The Kenya Medical Practitioners and Dentists Council (KMPDC) has found Nairobi Women’s Hospital guilty of operating outside the ethics of good clinical practice.
According to the doctor’s regulator, the leaked WhatsApp messages indicating delay in discharging patients and unnecessary admission of patients were authentic.
Appearing before the committee, ousted CEO Felix Wanjala took responsibility for the messages, adding that it was possible for third parties to misinterpret them.
He also noted that the messages that did rounds on the interwebs were taken out of context.
The committee on its part found that the hospital management failed to direct, manage or correct the nature of the communication and language used in the WhatsApp messages.
The council also found that there were instances where decisions made by medical officers were overruled by clinical officers and nurses, who were a part of the management team at the hospital.
“However, upon hearing the parties, it was clear that the business approach for the hospital should align with the ethics of good clinical practice, more so as relates to operational decisions taking precedence over physician autonomy,” the statement read.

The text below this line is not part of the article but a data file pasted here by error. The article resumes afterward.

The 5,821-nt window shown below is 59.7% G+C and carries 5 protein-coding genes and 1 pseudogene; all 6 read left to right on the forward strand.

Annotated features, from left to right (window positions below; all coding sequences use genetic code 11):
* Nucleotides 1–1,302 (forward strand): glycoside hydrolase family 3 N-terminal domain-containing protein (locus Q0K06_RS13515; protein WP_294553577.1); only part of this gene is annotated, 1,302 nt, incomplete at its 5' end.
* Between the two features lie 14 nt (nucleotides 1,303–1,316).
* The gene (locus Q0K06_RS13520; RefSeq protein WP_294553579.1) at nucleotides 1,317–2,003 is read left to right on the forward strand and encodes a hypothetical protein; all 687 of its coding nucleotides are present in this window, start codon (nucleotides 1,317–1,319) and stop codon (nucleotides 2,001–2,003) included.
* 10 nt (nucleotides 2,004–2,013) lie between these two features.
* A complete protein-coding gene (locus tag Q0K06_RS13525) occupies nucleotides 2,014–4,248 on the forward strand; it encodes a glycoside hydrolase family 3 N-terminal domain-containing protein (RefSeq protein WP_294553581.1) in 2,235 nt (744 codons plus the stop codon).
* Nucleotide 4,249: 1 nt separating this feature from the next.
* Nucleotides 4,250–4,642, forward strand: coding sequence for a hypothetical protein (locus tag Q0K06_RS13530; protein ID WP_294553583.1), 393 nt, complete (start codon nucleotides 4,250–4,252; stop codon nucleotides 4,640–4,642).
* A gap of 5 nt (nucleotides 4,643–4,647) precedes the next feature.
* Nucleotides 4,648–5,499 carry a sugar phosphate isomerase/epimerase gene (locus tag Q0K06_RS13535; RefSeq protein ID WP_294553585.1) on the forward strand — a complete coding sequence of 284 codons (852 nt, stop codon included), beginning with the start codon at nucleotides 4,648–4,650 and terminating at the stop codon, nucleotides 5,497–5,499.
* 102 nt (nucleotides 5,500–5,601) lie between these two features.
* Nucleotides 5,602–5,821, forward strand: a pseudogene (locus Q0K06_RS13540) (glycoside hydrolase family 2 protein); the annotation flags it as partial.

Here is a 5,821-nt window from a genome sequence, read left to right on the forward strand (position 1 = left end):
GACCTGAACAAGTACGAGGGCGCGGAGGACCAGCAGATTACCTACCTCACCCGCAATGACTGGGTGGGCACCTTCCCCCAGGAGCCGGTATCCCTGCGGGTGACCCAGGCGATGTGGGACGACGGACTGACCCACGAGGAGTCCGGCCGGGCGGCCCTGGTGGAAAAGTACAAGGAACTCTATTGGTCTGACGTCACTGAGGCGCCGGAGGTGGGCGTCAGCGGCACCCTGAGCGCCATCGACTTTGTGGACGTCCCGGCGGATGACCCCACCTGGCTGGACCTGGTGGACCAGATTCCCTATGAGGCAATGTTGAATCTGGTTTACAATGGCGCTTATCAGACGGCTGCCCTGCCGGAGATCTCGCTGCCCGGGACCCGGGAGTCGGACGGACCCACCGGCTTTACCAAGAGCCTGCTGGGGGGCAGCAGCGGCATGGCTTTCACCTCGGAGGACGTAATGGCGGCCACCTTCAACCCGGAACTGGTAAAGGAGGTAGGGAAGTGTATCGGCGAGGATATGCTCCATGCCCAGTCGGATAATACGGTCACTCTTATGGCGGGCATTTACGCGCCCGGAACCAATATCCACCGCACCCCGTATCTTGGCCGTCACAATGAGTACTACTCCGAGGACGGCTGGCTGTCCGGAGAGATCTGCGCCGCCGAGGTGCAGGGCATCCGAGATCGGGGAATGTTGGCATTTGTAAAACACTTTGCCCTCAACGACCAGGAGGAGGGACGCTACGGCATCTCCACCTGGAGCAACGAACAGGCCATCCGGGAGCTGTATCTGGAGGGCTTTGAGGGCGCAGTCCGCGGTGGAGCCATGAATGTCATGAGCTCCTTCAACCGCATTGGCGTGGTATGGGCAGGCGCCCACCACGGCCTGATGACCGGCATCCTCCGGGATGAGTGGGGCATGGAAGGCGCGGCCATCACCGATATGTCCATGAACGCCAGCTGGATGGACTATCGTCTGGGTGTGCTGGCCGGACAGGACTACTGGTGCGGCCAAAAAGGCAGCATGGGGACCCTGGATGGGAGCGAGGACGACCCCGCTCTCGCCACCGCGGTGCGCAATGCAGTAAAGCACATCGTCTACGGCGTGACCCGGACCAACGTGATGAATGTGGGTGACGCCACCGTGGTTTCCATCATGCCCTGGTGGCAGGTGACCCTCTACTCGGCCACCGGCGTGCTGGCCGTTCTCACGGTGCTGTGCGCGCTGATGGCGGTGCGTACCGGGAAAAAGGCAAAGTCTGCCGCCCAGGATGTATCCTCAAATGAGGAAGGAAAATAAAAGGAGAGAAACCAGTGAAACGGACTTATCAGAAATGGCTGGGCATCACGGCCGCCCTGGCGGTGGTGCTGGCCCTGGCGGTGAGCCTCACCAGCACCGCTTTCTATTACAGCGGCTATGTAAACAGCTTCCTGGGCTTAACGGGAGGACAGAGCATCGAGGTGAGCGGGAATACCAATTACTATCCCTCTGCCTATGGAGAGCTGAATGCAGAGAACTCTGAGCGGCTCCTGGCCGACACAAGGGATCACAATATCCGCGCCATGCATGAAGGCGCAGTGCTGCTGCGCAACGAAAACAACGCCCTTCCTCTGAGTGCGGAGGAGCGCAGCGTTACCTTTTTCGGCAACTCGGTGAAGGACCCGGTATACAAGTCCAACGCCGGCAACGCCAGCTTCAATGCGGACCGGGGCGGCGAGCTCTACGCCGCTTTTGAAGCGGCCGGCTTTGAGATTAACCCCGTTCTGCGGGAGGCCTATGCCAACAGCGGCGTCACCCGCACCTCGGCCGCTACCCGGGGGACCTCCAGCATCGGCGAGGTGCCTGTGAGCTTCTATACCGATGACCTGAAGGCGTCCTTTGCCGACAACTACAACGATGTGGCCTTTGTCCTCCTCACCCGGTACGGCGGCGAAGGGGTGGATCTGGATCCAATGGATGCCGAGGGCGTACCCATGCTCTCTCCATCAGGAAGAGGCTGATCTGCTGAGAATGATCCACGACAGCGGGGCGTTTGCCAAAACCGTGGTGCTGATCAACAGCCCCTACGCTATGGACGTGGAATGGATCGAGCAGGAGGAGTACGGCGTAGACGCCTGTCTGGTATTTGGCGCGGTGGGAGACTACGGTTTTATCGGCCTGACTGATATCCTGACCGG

While Nairobi Women’s Hospital was accused of overcharging patients, the council found that there was no evidence of overcharging or that fees charged by the facility were above the recommended rates.
The hospital has since been given three months to ensure compliance with the staffing requirements in all its nine health facilities as provided in Schedule One of Councils’ Health Institutions Rules of 2016.
The management of the health facility was taken over by American private equity fund, Evercare, after the scam was unearthed by a local media.